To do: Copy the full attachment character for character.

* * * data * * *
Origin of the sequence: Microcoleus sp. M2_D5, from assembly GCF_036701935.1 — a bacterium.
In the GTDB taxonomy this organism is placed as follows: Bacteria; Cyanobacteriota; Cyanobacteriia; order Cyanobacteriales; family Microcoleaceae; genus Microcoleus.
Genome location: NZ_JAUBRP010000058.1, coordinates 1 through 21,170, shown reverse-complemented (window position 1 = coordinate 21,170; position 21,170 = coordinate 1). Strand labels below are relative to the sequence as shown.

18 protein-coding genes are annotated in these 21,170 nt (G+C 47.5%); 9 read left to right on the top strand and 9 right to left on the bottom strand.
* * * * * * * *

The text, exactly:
Origin of the sequence: Microcoleus sp. M2_D5, from assembly GCF_036701935.1 — a bacterium.
In the GTDB taxonomy this organism is placed as follows: Bacteria; Cyanobacteriota; Cyanobacteriia; order Cyanobacteriales; family Microcoleaceae; genus Microcoleus.
Genome location: NZ_JAUBRP010000058.1, coordinates 1 through 21,170, shown reverse-complemented (window position 1 = coordinate 21,170; position 21,170 = coordinate 1). Strand labels below are relative to the sequence as shown.

18 protein-coding genes are annotated in these 21,170 nt (G+C 47.5%); 9 read left to right on the top strand and 9 right to left on the bottom strand.